Increasing digital fluency involves more than just teaching people digital skills. The skills development is only one step. Accenture developed a four-part framework for digital fluency. One part is that the company provides up-to-date technologies, and second the use of information and digital technologies transforms the way people work. The third and fourth parts are people oriented. The third part, workforce technology quotient, is a measure of employee enthusiasm, value, and expertise concerning digital tools and technologies. The fourth element is shaping a culture of digital leadership. What does a culture of digital leadership mean? Leaders can develop new work structures, help employee roles and responsibilities evolve, and utilize digital tools to enable better knowledge sharing and collaboration. But this fourth aspect is often the one that fails to mature – leaders are trained to “communicate better, have greater empathy, and earn trust in a remote work environment.”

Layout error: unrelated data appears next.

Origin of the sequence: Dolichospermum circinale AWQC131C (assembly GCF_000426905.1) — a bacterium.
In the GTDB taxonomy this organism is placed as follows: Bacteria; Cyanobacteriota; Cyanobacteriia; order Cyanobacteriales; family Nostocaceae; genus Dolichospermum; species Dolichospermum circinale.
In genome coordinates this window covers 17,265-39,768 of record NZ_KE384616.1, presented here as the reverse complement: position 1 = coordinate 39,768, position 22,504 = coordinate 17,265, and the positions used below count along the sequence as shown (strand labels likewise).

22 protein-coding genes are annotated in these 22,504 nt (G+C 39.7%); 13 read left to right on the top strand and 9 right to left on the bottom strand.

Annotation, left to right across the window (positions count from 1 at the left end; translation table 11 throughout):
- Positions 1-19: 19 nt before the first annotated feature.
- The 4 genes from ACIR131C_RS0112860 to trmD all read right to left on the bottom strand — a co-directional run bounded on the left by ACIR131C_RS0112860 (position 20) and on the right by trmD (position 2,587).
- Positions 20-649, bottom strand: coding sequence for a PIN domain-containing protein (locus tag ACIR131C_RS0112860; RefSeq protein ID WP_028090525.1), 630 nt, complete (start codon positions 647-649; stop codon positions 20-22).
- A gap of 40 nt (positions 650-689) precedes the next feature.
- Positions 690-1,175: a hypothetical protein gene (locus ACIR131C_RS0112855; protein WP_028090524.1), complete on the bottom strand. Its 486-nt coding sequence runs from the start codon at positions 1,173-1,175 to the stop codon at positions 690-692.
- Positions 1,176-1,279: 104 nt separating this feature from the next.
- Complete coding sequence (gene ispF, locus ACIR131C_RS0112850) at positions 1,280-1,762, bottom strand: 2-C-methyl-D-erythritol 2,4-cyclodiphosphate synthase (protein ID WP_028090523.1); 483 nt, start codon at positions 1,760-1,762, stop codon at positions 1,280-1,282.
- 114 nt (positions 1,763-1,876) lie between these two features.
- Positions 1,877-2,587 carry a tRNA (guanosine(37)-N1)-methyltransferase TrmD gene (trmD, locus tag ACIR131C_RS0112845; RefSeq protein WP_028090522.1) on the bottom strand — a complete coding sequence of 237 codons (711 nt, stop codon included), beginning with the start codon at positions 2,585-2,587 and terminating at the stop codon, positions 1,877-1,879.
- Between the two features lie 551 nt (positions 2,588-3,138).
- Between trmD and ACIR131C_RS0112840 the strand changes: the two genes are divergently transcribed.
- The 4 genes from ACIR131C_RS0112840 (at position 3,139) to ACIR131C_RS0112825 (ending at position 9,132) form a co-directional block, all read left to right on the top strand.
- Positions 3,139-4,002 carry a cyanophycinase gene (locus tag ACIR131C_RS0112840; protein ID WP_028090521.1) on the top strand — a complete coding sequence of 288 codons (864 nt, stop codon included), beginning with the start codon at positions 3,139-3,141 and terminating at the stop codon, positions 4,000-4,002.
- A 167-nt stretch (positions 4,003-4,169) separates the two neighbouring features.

The top skills needed for a digital transformation are different than those needed in the past. Employees need to understand how their work fits into the organization mission and goals, and how the work integrates with other systems. Leadership needs empathy and emotional intelligence to understand what employees need, in order to be their most productive and contributory to organizational success. Managers and supervisors need skills in communication, coaching and how to develop the positive employee experience. Organizational leaders become influencers through trust building, coaching employees in a digital world how to work on cross-functional teams, how to manage continual change, and how to embrace technology as tools for success now and into the future.